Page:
Like most people, I seem to have neglected Anne Bronte. I'm in the middle of reading Juliet Barker's mammoth The Brontes and so decided to take a break and read The Tenant of Wildfell Hall. I'll admit that I wasn't expecting much. What actually happened was me realizing that I perhaps preferred this to both Jane Eyre and Wuthering Heights.
The novel is essentially a letter from Gilbert Markham to his brother-in-law. The first section focuses on Gilbert's attendance on a new addition to the area, the mysterious tenant of the title, a Mrs Graham. She has a small son, Arthur, and is little reluctant to ingratiate herself in local affairs. Gilbert falls in love with her, though there are rumours that she's conducting a relationship with his friend, Frederick Lawrence. Helen eventually gives him a manuscript which explains her unhappy marriage to a drunkard and adulterer. Since I don't want to spoil the finale, I'll stop there.
What's striking about this novel is the portrayal of Helen Graham (Helen Huntingdon). To a modern reader, perhaps, her firmness in abandoning her husband (and, of course, taking her son with her) is unremarkable and expected but taken in the context of the period it's nothing short of astounding. What's more, Bronte never really suggests that Helen's in the wrong. Her portrayal of the degenerate husband is unflinchingly honest. There is one section in particular where Huntingdon and his friends really push the boundaries of respectability while staying at the Huntingdon home, Grassdale. The sustained scene of debauchery sticks in my memory as probably the most powerful in the book.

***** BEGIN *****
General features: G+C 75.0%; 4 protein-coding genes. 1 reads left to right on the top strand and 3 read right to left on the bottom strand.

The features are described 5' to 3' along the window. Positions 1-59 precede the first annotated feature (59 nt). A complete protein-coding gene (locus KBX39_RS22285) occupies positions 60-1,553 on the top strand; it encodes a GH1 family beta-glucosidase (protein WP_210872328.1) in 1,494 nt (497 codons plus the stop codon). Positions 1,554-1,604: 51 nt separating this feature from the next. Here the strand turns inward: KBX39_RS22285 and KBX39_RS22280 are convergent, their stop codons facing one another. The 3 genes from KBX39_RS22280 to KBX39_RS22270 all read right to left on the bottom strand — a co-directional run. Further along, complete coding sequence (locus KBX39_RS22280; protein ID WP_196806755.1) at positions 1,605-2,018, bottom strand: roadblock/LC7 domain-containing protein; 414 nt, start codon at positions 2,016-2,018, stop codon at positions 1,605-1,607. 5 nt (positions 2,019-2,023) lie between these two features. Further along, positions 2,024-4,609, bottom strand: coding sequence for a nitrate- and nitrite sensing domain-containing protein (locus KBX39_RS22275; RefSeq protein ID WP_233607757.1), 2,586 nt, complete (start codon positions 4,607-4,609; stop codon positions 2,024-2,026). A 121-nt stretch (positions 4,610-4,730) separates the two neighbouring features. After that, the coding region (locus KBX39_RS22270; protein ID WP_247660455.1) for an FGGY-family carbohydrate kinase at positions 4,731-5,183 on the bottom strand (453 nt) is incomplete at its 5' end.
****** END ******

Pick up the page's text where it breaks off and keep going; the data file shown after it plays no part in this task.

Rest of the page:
There are a couple of niggles, as with any novel. Essentially, we have to get to know two circles of friends and this proved especially tricky for me when we came back from Helen's diaries to Gilbert's own narrative. Remembering the intricacies of those relationships took me a little while. Equally, the final few chapters felt a little fragmented because of the events taking place over a period of time and involving several quick changes in the circumstances of the protagonists. That said, I'm nit-picking, trying to find fault with a novel I really enjoyed. It gave me food for thought but also managed to surprise me with its honesty. Not a lesser novel at all but a thoroughly excellent one. I'm not surprised Charlotte refused to have it reprinted after Anne's death!